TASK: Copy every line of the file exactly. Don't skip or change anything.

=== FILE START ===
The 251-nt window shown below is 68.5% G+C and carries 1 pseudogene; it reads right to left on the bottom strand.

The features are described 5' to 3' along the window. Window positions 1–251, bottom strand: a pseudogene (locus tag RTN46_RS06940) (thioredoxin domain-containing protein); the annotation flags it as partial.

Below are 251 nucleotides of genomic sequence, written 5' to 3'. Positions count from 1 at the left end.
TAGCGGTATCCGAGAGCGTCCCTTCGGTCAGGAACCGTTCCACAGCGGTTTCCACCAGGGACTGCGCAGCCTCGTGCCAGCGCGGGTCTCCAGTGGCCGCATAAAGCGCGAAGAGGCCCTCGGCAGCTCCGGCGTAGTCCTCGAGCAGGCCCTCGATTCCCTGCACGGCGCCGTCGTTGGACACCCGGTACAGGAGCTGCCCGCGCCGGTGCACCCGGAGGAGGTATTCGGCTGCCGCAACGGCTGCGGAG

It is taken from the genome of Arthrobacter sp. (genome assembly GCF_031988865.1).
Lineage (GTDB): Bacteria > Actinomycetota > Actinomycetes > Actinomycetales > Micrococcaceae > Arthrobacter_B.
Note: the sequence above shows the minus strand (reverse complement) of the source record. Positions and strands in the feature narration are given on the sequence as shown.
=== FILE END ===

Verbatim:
The 251-nt window shown below is 68.5% G+C and carries 1 pseudogene; it reads right to left on the bottom strand.

The features are described 5' to 3' along the window. Window positions 1–251, bottom strand: a pseudogene (locus tag RTN46_RS06940) (thioredoxin domain-containing protein); the annotation flags it as partial.

Below are 251 nucleotides of genomic sequence, written 5' to 3'. Positions count from 1 at the left end.
TAGCGGTATCCGAGAGCGTCCCTTCGGTCAGGAACCGTTCCACAGCGGTTTCCACCAGGGACTGCGCAGCCTCGTGCCAGCGCGGGTCTCCAGTGGCCGCATAAAGCGCGAAGAGGCCCTCGGCAGCTCCGGCGTAGTCCTCGAGCAGGCCCTCGATTCCCTGCACGGCGCCGTCGTTGGACACCCGGTACAGGAGCTGCCCGCGCCGGTGCACCCGGAGGAGGTATTCGGCTGCCGCAACGGCTGCGGAG

It is taken from the genome of Arthrobacter sp. (genome assembly GCF_031988865.1).
Lineage (GTDB): Bacteria > Actinomycetota > Actinomycetes > Actinomycetales > Micrococcaceae > Arthrobacter_B.
Note: the sequence above shows the minus strand (reverse complement) of the source record. Positions and strands in the feature narration are given on the sequence as shown.